Acoustic testing
So mitigation measures, and the target levels they should achieve, pose difficult questions. The most reliable way for operators to establish (and perhaps show the local authority) that a site and its proposed fit-out finishes will be fit for purpose is to undertake acoustic tests prior to any tenant agreement. This might also reinforce the gym operator’s position should a dispute with neighbours arise.

Testing methods can be relatively inexpensive and crude by modern standards. In the case of free weights, all that’s required is a test patch of flooring and weights representative of those to be used, which are dropped on it from a range of heights corresponding to the height of various gym users.

Testing of items such as treadmills is more difficult due to the logistics of installing a machine prior to fit-out. Furthermore, some structures may not respond to the effects of a single treadmill, so multiple machines may be needed to get the structure into motion. That said, to an experienced practitioner, the free weight drop tests can impart a great deal of knowledge about a structure and its ability to curtail noise and vibration, and these characteristics can then be interpreted for treadmill machines.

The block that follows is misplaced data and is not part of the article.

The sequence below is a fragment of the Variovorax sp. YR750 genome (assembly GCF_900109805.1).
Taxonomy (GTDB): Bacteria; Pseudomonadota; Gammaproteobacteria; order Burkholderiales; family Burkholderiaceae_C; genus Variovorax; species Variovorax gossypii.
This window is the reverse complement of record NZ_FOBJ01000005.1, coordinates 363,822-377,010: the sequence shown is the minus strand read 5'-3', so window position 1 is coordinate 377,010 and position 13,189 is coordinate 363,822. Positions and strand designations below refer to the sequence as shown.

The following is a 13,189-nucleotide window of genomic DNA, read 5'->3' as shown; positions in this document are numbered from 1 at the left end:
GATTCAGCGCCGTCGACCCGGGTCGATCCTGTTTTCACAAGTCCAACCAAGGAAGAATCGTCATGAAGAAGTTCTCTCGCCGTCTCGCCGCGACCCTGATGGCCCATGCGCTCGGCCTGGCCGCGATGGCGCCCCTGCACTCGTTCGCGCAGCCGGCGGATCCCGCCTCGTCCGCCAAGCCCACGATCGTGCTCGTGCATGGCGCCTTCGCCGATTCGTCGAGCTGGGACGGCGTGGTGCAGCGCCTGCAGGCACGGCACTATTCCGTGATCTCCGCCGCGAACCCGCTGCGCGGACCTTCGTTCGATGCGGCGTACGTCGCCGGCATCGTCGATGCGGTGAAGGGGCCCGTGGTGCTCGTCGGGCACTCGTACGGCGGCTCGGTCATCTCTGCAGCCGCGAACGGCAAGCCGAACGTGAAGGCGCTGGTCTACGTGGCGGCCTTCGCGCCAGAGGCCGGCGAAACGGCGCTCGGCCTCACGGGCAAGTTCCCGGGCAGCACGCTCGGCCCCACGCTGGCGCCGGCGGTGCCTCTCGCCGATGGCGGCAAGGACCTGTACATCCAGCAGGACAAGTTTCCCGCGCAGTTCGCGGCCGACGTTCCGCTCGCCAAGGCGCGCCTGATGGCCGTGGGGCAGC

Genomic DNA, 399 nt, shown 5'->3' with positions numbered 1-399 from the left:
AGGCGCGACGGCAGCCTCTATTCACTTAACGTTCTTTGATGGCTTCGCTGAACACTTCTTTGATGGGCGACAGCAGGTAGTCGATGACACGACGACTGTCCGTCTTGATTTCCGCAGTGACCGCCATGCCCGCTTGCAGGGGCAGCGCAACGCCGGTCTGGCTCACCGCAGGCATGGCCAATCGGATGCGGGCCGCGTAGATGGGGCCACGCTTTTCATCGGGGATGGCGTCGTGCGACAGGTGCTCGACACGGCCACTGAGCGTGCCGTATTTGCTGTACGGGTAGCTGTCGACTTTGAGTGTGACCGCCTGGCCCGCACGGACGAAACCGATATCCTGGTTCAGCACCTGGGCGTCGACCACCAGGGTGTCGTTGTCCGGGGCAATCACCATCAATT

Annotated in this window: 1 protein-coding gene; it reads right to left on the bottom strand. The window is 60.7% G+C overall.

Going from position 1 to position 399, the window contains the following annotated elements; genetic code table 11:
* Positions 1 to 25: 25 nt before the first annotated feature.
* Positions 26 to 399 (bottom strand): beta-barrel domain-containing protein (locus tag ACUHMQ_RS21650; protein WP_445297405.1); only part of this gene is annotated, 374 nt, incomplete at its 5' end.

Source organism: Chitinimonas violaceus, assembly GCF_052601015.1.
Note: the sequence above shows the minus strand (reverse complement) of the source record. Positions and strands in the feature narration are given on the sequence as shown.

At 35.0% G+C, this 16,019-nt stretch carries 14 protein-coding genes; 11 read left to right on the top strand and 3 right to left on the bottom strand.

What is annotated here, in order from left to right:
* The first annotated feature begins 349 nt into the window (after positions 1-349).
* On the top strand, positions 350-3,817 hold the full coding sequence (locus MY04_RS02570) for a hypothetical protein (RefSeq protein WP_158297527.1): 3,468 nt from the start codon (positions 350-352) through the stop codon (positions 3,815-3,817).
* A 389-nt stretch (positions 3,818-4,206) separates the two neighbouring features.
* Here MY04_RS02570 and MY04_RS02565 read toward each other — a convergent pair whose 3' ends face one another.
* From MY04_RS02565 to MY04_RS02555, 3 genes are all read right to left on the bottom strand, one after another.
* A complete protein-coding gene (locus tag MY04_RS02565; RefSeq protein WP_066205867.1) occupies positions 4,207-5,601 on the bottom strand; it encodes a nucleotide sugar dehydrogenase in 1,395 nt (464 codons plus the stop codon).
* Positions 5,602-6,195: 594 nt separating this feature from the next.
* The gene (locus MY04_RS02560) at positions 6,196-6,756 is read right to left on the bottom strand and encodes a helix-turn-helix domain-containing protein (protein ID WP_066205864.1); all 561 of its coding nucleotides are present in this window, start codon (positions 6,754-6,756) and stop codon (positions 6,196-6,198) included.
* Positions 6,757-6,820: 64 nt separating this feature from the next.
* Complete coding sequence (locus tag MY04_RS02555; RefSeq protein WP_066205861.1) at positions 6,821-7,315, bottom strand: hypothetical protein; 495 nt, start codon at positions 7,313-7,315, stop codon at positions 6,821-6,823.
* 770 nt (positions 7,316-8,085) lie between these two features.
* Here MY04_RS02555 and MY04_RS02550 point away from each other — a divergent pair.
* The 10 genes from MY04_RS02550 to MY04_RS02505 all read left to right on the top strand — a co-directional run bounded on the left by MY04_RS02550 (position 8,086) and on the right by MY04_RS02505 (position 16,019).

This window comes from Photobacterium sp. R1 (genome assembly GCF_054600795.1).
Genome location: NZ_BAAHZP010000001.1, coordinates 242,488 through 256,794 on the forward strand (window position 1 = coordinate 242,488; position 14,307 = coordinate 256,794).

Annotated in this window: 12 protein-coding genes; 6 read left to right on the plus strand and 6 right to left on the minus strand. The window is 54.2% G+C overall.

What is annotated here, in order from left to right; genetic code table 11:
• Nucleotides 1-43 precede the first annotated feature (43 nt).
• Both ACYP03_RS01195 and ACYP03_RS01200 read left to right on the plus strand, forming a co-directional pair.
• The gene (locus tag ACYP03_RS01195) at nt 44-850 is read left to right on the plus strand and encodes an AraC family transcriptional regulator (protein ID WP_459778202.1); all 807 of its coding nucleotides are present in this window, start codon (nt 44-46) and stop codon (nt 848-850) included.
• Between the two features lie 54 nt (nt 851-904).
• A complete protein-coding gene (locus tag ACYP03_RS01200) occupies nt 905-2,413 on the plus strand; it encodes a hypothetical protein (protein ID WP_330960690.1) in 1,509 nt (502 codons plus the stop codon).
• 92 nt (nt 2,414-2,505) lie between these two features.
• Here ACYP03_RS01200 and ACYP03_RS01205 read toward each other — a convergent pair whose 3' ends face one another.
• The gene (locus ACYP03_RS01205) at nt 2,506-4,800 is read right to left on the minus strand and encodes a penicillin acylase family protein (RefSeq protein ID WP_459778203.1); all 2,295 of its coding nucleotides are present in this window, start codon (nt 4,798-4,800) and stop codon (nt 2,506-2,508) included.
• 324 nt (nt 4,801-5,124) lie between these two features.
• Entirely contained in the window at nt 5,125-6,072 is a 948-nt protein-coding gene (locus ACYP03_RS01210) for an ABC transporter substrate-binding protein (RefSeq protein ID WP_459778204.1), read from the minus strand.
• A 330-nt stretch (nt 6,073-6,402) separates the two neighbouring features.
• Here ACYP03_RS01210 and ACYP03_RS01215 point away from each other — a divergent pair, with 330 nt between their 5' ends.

Avoiding issues
Finally, it should be noted that in highly sensitive areas, or in structures prone to being easily excited by vibrational sources, floor build-ups designed to mitigate noise and vibration can be excessive. In many cases, for example, an isolated concrete platform mounted on springs is required to reduce the impact of the gym on the building – but this poses questions not only about cost, but also about structural integrity given the additional loading. If this need is determined early in the site-acquisition process, an informed decision can be made about whether to proceed.

By gathering information early in the process, the operator might be saved from costly, and perhaps ultimately unfeasible, mitigation measures further down the line. If results are favourable at the outset, the gym operator can proceed knowing they have anticipated and averted problems, and are well-placed should a dispute arise.


New build or refurb?
Refurbishments
Recently constructed or refurbishment schemes pose a unique problem, because it’s unlikely there will be adequate knowledge about how the structure controls noise or vibration transmission – and the structure may also be defective. Many gym operators sign on the dotted line without testing the suitability of a location and, once in, measures can be difficult to implement.

New builds